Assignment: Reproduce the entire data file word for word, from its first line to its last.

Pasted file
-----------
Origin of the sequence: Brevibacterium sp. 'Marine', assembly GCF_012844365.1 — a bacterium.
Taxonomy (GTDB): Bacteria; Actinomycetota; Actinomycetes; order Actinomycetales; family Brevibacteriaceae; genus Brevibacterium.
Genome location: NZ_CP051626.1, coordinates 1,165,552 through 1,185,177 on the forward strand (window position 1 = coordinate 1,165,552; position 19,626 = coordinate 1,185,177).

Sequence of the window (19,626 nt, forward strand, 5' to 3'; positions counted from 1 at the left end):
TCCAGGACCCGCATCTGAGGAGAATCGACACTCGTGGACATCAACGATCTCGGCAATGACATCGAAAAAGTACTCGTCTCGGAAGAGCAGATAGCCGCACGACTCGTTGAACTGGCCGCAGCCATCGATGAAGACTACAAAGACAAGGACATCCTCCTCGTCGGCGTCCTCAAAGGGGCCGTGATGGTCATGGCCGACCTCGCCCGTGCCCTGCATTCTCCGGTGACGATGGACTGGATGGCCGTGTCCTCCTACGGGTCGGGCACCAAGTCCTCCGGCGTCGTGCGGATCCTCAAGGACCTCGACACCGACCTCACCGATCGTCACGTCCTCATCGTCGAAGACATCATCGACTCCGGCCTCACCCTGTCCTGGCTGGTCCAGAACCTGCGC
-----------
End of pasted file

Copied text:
Origin of the sequence: Brevibacterium sp. 'Marine', assembly GCF_012844365.1 — a bacterium.
Taxonomy (GTDB): Bacteria; Actinomycetota; Actinomycetes; order Actinomycetales; family Brevibacteriaceae; genus Brevibacterium.
Genome location: NZ_CP051626.1, coordinates 1,165,552 through 1,185,177 on the forward strand (window position 1 = coordinate 1,165,552; position 19,626 = coordinate 1,185,177).

Sequence of the window (19,626 nt, forward strand, 5' to 3'; positions counted from 1 at the left end):
TCCAGGACCCGCATCTGAGGAGAATCGACACTCGTGGACATCAACGATCTCGGCAATGACATCGAAAAAGTACTCGTCTCGGAAGAGCAGATAGCCGCACGACTCGTTGAACTGGCCGCAGCCATCGATGAAGACTACAAAGACAAGGACATCCTCCTCGTCGGCGTCCTCAAAGGGGCCGTGATGGTCATGGCCGACCTCGCCCGTGCCCTGCATTCTCCGGTGACGATGGACTGGATGGCCGTGTCCTCCTACGGGTCGGGCACCAAGTCCTCCGGCGTCGTGCGGATCCTCAAGGACCTCGACACCGACCTCACCGATCGTCACGTCCTCATCGTCGAAGACATCATCGACTCCGGCCTCACCCTGTCCTGGCTGGTCCAGAACCTGCGC